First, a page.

"Absence of evidence is not evidence of absence." The late astronomer Carl Sagan popularized this quote when contemplating our existential role in the cosmos. Donald Rumsfeld revived it—along with his less catchy line about "unknown unknowns"—to rationalize the Iraq invasion because of suspected weapons of mass destruction.
What does any of this have to do with last week's D.Z. v. Los Angeles Unified School Dist., No. BC484110, 2019 WL 2098674 (Cal. App., 2nd Dist. May 14, 2019) opinion?
Nothing. Yet. But stay with me.
Unlike Sagan and Rumsfeld, lawyers regularly argue that an absence of evidence is evidence of absence. California's Evidence Code, in fact, expressly permits versions of this argument. See e.g., Cal. Evid. Code §§ 412, 413. But what happens when a lack of evidence was caused by one of the parties? Can a man accused of killing his parents really beg for mercy on the grounds that he is an orphan?
D.Z. v. LAUSD looks at these questions, and serves as a cautionary tale about taking an evidentiary win too far. LAUSD successfully excluded—through two motions in limine—various instances of conduct and comments about a teacher accused of sexually abusing the plaintiff. But instead of leaving well enough alone, LAUSD argued in cross-examination and closing argument that there was no evidence of any prior conduct or comments. It is tough, on appeal, to argue the evidence was irrelevant and its exclusion was harmless when its (manufactured) absence becomes a trial theme.
Morale of the story? Win a motion in limine? Don't gild the lily (or limine).
The Trial of D.Z. v. LAUSD
In the case, the plaintiff D.Z. alleged that her former high school teacher, James Shelburne, "engaged in multiple acts of sexual abuse, including hugging her tightly, touching her hands and back in a way that made her uncomfortable, and pressing his genitals against her." Id. at *2. D.Z.'s claim at trial was that "LAUSD failed to properly train and supervise its staff to protect students from sexual abuse." Id. D.Z. further "alleged that LAUSD knew or should have known of Shelburne's harmful conduct and nevertheless continued to retain him as an employee." Id.
D.Z. chronicled a number of occasions where Shelburne made her uncomfortable. During her first week at school, D.Z. testified that Shelburne "came and rested his body really close to mine" Id. Later that day, D.Z. said that "Shelburne also touched her and made her uncomfortable and scared … during volleyball class. He … stood behind her and put his arms around her so that she could feel his arms and stomach." Id. According to D.Z., there were additional instances of inappropriate touching, offers to drive D.Z. home, and yelling by Shelburne. Id. at *3. D.Z. testified that she reported Shelburne to her principal, but the principal told D.Z. that "Shelburne was a good teacher and it was 'probably just me.'" Id.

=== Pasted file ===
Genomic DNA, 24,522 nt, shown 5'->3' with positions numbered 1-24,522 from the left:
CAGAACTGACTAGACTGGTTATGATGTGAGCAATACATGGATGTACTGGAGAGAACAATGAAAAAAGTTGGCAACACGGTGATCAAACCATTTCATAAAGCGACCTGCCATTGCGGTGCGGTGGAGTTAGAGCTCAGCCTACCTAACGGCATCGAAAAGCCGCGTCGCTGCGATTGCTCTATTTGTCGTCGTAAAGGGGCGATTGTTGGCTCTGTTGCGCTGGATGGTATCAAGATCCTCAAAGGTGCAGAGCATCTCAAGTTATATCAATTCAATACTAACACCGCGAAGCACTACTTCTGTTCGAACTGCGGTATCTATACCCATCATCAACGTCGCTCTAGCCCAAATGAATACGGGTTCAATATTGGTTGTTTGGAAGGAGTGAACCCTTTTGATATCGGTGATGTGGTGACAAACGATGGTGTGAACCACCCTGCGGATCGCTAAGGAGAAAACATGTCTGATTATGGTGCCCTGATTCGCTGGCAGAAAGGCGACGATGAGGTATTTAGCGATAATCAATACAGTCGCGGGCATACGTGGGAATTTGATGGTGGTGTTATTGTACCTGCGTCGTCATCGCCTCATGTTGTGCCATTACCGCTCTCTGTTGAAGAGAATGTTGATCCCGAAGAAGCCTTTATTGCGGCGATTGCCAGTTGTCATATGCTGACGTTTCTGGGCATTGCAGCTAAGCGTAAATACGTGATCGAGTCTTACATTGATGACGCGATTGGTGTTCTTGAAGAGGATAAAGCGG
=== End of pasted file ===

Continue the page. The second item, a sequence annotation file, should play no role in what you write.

D.Z.'s legal theory was that LAUSD was liable for negligent supervision. D.Z. argued that LAUSD knew or should have know that—by continuing to employ Shelburne—there was a foreseeable risk of harm to her (and other students). Id. at *12.
Prior to trial, LAUSD filed two motions in limine that became the focus of the appellate opinion. The first motion sought to exclude "evidence of alleged bad acts by Shelburne 'directed to parties other than plaintiff.'" Id. at *9. The other motion sought to exclude "evidence of bad acts by Shelburne 'unrelated to plaintiff's negligence claim.'" Id. Specifically, LAUSD sought to exclude the following evidence:
Id. at *9 - 10.
The trial court drew a distinction between prior bad acts that were related to touching and those that were not. The trial judge explained that "anything that's [related to] touching, that's fine, but not other [acts]. [California Code of Civil Procedures section] 352 on that." Id. at *10.
Win The Motion and Move On. No Victory Laps
Whenever a motion in limine is granted, there can be a concern that the party against whom the motion was granted will violate it during trial (intentionally or otherwise). See e.g., Grimshaw v. Ford Motor Co., 119 Cal. App. 3d 757, 793 (1974). In Grimshaw, the trial court issued an order that counsel should not mention any other Ford Pinto fires without leave of court (and the plaintiff did so). Less common is where the party who prevailed on the motion in limine—by its own conduct—suggests the absence of evidence (because the trial court excluded it) is evidence of absence. But crossing this line can make a favorable jury verdict vulnerable to appeal, and that is precisely what happened in D.Z.